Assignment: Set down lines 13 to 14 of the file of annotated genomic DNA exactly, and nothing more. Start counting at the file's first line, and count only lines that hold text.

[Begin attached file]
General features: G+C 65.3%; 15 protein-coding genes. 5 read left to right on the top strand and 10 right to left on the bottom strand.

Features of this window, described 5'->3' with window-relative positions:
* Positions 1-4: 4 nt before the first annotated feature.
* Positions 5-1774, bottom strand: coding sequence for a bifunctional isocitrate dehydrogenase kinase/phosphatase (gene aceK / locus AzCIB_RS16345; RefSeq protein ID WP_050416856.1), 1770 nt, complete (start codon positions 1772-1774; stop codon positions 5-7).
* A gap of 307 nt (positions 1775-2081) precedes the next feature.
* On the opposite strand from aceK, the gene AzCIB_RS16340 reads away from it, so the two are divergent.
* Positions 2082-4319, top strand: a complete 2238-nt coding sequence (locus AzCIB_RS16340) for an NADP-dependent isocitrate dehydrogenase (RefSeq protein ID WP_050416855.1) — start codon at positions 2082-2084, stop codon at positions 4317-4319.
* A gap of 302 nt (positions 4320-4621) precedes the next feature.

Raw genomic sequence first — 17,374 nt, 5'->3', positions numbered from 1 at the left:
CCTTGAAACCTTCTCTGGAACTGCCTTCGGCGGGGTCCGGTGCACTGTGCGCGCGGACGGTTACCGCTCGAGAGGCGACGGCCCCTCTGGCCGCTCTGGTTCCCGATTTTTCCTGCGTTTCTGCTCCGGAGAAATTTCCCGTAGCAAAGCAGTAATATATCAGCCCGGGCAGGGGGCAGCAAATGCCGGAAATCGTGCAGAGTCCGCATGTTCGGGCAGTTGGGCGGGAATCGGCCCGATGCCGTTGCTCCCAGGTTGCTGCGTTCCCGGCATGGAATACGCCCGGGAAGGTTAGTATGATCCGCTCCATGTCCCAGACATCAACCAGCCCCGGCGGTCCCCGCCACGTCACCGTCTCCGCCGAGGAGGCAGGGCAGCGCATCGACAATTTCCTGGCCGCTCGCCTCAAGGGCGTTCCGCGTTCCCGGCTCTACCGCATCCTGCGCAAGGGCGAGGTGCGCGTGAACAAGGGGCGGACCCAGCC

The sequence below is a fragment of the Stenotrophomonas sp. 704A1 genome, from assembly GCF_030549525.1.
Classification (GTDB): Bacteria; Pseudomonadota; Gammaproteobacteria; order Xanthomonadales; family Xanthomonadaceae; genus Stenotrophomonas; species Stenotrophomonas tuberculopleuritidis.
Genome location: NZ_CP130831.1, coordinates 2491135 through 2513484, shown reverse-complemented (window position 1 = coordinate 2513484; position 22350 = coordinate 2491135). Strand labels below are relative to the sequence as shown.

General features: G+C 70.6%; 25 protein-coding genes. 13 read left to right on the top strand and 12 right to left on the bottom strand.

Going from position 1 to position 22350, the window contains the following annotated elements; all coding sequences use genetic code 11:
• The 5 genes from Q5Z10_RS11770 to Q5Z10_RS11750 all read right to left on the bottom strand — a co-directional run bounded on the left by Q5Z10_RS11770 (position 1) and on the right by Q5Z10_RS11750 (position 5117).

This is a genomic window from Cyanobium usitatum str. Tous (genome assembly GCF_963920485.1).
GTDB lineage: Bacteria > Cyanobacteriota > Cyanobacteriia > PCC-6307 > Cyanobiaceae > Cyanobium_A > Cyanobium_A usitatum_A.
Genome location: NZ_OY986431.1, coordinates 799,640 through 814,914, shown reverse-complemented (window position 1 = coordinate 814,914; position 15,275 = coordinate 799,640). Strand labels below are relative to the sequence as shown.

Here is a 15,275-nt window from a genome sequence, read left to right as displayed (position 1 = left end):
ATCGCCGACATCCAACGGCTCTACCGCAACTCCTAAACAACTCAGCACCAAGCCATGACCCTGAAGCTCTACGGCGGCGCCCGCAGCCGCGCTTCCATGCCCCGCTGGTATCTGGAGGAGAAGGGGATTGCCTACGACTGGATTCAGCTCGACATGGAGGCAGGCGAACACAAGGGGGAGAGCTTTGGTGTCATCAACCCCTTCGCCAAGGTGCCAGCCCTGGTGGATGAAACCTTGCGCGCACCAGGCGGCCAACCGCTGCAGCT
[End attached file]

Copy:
Genome location: NZ_CP130831.1, coordinates 2491135 through 2513484, shown reverse-complemented (window position 1 = coordinate 2513484; position 22350 = coordinate 2491135). Strand labels below are relative to the sequence as shown.

General features: G+C 70.6%; 25 protein-coding genes. 13 read left to right on the top strand and 12 right to left on the bottom strand.